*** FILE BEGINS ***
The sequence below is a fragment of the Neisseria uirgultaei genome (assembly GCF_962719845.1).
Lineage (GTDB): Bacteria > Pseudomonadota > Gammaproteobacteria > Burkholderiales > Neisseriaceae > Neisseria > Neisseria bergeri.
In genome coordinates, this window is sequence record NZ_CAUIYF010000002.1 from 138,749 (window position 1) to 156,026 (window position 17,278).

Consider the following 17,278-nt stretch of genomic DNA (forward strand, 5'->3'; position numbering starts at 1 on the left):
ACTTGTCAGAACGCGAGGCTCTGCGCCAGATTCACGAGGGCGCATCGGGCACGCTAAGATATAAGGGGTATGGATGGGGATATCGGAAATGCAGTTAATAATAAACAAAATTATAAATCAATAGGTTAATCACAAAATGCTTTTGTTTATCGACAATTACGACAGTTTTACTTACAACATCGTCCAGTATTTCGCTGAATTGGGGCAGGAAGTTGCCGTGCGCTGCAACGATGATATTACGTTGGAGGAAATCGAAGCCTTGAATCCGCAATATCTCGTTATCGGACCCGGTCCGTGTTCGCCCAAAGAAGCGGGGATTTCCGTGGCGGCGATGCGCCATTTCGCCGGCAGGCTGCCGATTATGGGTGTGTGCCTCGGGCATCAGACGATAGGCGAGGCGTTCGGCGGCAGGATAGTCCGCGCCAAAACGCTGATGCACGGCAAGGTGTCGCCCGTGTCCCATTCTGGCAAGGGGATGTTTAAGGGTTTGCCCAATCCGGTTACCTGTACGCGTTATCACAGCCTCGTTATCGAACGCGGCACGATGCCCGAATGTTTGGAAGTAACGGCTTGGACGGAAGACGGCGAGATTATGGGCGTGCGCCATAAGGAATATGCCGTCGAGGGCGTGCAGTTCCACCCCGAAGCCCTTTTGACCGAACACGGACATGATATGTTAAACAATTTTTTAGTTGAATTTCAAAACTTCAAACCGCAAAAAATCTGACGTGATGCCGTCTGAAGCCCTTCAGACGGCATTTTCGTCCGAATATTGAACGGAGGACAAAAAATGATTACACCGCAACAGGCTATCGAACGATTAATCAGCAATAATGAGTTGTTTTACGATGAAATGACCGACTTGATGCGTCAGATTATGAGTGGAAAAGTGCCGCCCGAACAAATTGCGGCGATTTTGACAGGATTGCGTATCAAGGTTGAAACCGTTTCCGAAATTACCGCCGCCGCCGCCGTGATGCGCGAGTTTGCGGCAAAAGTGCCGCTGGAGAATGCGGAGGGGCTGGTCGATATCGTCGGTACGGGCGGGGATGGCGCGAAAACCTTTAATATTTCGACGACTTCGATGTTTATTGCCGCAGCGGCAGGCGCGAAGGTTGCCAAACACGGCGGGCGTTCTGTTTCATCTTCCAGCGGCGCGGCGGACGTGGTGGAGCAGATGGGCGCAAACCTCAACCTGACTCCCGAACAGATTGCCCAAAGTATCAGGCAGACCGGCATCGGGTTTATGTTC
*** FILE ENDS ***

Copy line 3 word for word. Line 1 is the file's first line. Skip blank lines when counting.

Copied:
In genome coordinates, this window is sequence record NZ_CAUIYF010000002.1 from 138,749 (window position 1) to 156,026 (window position 17,278).